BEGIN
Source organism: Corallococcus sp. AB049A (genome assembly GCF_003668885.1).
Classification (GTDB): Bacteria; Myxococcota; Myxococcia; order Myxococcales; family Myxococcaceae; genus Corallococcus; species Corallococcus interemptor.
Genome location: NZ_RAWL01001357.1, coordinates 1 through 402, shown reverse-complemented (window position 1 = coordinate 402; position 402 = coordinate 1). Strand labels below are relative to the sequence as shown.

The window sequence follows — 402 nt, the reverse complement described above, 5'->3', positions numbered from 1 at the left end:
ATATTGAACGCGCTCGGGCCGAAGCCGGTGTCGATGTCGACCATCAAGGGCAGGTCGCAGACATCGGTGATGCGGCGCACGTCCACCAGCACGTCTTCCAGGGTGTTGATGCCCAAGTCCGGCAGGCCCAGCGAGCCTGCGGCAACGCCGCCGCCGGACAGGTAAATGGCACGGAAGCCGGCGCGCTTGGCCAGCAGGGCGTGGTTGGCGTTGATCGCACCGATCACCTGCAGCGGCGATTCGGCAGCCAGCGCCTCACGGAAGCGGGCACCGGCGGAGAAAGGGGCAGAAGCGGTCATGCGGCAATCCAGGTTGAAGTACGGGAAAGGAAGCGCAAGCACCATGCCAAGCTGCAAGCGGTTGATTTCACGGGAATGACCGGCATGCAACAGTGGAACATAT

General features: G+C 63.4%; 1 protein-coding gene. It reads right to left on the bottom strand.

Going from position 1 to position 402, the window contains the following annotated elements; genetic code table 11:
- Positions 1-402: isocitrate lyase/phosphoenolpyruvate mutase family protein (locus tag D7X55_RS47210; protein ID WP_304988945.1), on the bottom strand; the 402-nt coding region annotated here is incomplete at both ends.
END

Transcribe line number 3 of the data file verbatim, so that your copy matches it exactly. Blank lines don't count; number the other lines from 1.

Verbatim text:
Genome location: NZ_RAWL01001357.1, coordinates 1 through 402, shown reverse-complemented (window position 1 = coordinate 402; position 402 = coordinate 1). Strand labels below are relative to the sequence as shown.